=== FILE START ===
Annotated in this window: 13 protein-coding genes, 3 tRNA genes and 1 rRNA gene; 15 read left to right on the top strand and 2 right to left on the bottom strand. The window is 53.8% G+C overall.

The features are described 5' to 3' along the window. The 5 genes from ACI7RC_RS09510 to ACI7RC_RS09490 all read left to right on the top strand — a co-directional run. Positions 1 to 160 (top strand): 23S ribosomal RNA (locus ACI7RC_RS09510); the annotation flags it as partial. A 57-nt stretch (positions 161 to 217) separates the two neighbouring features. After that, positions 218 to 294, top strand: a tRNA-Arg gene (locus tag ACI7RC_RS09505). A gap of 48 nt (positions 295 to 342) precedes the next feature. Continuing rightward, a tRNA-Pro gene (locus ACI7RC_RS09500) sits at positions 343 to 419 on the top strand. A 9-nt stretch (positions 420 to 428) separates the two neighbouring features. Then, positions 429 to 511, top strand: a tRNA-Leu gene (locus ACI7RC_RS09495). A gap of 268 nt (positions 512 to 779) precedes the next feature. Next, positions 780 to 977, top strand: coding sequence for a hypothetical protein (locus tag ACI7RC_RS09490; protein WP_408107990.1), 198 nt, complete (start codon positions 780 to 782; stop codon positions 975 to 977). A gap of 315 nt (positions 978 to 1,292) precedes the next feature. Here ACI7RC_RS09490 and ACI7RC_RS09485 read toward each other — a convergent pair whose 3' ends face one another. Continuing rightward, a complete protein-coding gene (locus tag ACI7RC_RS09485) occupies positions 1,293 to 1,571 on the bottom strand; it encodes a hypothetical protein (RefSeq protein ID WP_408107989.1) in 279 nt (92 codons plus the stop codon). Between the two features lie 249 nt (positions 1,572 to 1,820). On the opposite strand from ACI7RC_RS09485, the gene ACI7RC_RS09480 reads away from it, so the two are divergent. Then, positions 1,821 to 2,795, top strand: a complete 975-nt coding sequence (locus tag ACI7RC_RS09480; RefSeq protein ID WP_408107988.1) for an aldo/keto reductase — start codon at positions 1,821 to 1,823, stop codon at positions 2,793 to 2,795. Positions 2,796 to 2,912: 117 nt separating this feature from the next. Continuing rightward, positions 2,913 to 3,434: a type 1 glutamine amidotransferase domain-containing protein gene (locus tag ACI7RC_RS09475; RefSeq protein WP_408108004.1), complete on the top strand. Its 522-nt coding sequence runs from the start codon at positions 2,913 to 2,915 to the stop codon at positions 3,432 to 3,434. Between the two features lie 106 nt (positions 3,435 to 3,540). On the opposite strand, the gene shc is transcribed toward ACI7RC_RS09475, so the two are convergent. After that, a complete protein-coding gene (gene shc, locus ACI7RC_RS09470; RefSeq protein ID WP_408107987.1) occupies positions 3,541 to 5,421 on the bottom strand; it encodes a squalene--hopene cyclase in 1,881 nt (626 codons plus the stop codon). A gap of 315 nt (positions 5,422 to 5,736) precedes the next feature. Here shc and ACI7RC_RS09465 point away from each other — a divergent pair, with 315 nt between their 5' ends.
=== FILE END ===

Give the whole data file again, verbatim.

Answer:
Annotated in this window: 13 protein-coding genes, 3 tRNA genes and 1 rRNA gene; 15 read left to right on the top strand and 2 right to left on the bottom strand. The window is 53.8% G+C overall.

The features are described 5' to 3' along the window. The 5 genes from ACI7RC_RS09510 to ACI7RC_RS09490 all read left to right on the top strand — a co-directional run. Positions 1 to 160 (top strand): 23S ribosomal RNA (locus ACI7RC_RS09510); the annotation flags it as partial. A 57-nt stretch (positions 161 to 217) separates the two neighbouring features. After that, positions 218 to 294, top strand: a tRNA-Arg gene (locus tag ACI7RC_RS09505). A gap of 48 nt (positions 295 to 342) precedes the next feature. Continuing rightward, a tRNA-Pro gene (locus ACI7RC_RS09500) sits at positions 343 to 419 on the top strand. A 9-nt stretch (positions 420 to 428) separates the two neighbouring features. Then, positions 429 to 511, top strand: a tRNA-Leu gene (locus ACI7RC_RS09495). A gap of 268 nt (positions 512 to 779) precedes the next feature. Next, positions 780 to 977, top strand: coding sequence for a hypothetical protein (locus tag ACI7RC_RS09490; protein WP_408107990.1), 198 nt, complete (start codon positions 780 to 782; stop codon positions 975 to 977). A gap of 315 nt (positions 978 to 1,292) precedes the next feature. Here ACI7RC_RS09490 and ACI7RC_RS09485 read toward each other — a convergent pair whose 3' ends face one another. Continuing rightward, a complete protein-coding gene (locus tag ACI7RC_RS09485) occupies positions 1,293 to 1,571 on the bottom strand; it encodes a hypothetical protein (RefSeq protein ID WP_408107989.1) in 279 nt (92 codons plus the stop codon). Between the two features lie 249 nt (positions 1,572 to 1,820). On the opposite strand from ACI7RC_RS09485, the gene ACI7RC_RS09480 reads away from it, so the two are divergent. Then, positions 1,821 to 2,795, top strand: a complete 975-nt coding sequence (locus tag ACI7RC_RS09480; RefSeq protein ID WP_408107988.1) for an aldo/keto reductase — start codon at positions 1,821 to 1,823, stop codon at positions 2,793 to 2,795. Positions 2,796 to 2,912: 117 nt separating this feature from the next. Continuing rightward, positions 2,913 to 3,434: a type 1 glutamine amidotransferase domain-containing protein gene (locus tag ACI7RC_RS09475; RefSeq protein WP_408108004.1), complete on the top strand. Its 522-nt coding sequence runs from the start codon at positions 2,913 to 2,915 to the stop codon at positions 3,432 to 3,434. Between the two features lie 106 nt (positions 3,435 to 3,540). On the opposite strand, the gene shc is transcribed toward ACI7RC_RS09475, so the two are convergent. After that, a complete protein-coding gene (gene shc, locus ACI7RC_RS09470; RefSeq protein ID WP_408107987.1) occupies positions 3,541 to 5,421 on the bottom strand; it encodes a squalene--hopene cyclase in 1,881 nt (626 codons plus the stop codon). A gap of 315 nt (positions 5,422 to 5,736) precedes the next feature. Here shc and ACI7RC_RS09465 point away from each other — a divergent pair, with 315 nt between their 5' ends.